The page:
A truly remarkable feature of Animal Kingdom’s bloodline is the number of thoroughbreds represented who were known for their willingness and a calm, business-like disposition. It would appear that our 2011 Kentucky Derby winner has this kind of character in spades and we find this an important quality in a possible Triple Crown winner. Two of the most recent Triple Crown champions — Secretariat and Affirmed — were just this way throughout their campaign, solid thoroughbreds who seemed to take all the hoopla in stride, while continuing to learn and develop between the Derby, Preakness and Belmont Stakes.

Graham Motion, Animal Kingdom’s trainer, is very well-respected on both sides of the Atlantic. Born into a horse racing family, Motion was exposed to the British turf by his father and other family connections before coming to the United States. Although he arrived in the USA as a teenager, British horse racing had made an important impact on him at a comparatively early age. His attitude is that of most great teachers (as well as trainers like his mentor, Jonathon Sheppard): you take the horse from where he’s at to as far as he wants to go. You don’t push: you wait for the horse to tell you what happens next. Add to this a background from a country where horses are galloped over hills and dales in a weirdly unassuming way, as trainers watch their development with a keen, quiet eye and plot their racing careers, and you have a fair idea of the sensibility that governs Animal Kingdom’s racing family.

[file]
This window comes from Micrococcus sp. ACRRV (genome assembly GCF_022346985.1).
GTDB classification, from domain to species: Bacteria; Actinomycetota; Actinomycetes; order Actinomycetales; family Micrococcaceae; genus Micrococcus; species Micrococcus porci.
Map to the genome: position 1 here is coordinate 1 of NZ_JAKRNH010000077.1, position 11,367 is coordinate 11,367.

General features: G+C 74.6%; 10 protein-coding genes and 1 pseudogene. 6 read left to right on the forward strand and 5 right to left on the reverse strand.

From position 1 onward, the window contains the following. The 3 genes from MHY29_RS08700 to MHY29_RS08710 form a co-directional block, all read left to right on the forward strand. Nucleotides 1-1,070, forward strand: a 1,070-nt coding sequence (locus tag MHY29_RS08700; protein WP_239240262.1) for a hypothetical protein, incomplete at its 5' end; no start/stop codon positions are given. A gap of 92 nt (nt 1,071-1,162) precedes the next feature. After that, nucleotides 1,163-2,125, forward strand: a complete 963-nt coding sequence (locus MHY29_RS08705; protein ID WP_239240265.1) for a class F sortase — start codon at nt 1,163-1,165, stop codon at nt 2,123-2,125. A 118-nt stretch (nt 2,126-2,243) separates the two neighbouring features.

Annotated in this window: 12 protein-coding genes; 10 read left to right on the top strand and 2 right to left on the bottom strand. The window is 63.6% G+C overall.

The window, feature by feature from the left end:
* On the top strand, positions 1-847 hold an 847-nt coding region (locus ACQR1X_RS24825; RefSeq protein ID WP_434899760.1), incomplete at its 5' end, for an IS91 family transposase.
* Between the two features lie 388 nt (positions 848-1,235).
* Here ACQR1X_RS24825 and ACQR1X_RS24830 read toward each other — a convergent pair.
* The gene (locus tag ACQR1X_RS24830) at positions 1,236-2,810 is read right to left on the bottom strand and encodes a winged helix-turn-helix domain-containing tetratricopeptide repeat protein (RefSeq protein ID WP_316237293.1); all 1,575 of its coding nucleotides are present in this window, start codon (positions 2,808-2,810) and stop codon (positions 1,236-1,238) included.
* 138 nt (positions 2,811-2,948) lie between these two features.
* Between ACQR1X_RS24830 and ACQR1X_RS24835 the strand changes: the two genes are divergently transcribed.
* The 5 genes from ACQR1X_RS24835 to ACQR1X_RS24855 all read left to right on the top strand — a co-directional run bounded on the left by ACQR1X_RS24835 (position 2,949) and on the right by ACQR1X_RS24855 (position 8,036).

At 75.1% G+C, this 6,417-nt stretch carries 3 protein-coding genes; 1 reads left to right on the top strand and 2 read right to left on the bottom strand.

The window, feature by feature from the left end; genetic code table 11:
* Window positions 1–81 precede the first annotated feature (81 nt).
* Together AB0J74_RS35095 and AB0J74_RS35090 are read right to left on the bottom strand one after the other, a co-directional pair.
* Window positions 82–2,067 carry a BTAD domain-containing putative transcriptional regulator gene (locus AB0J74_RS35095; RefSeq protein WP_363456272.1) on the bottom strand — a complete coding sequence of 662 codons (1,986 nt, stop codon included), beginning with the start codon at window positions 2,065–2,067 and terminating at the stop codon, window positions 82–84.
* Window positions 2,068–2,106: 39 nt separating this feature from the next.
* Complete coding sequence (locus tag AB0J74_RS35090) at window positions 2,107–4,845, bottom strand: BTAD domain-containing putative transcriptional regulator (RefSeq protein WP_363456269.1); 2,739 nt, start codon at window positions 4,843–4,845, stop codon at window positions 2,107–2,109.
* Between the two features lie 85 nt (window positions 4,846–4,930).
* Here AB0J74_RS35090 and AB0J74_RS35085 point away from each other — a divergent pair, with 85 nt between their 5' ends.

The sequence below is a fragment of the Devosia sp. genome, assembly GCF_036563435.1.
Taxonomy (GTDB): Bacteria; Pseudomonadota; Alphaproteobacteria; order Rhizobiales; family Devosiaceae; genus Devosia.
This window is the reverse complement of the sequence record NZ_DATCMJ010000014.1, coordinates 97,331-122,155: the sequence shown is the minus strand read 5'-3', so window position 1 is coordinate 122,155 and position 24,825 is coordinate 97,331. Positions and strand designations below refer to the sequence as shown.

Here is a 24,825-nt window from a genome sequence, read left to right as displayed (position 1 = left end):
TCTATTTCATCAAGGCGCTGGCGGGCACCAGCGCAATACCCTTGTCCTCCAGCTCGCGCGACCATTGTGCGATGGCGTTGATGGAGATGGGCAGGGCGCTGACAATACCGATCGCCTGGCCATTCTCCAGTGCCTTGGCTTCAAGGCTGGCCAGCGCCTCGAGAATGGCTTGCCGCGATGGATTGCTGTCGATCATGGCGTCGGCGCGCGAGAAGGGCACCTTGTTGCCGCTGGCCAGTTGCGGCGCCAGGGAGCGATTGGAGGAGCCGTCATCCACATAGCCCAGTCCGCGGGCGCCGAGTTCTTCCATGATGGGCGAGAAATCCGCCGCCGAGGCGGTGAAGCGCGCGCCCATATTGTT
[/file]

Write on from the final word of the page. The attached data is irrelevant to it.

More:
Our Kentucky Derby winner has a hard campaign ahead of him, no question. But we’re betting on one thing for certain: no matter how he finishes, Animal Kingdom will give both the Preakness and the Belmont his very best shot.

It’s in his blood and in his brave heart: he is, after all, the son and grandson of champions.

Wearing the roses, Animal Kingdom and his delighted jockey. Photo protected by copyright.

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AUGUST 14, 2015
Dear VAULT reader: As you know, THE VAULT published its very first article in 2011 and now enjoys a readership of over 280,000 worldwide. I cannot thank you all enough for your support and enthusiasm.
THE VAULT is a non-profit endeavour written out of love for the horses and the sport.
I felt it was time to find a way to give ‘payback,’ to use my efforts as a means of making a permanent contribution to the welfare of horses. Accordingly, I inaugurated a fund, in the name of THE VAULT, which will collect monies to be contributed towards organisations who specialize in horse rescue.
THE VAULT will feature the link below from this time on. Every few months I will post the monies that have been collected.
http://www.gofundme.com/8d2cher4
I thank you all for taking part in this endeavour. No donation is too small — every penny will help.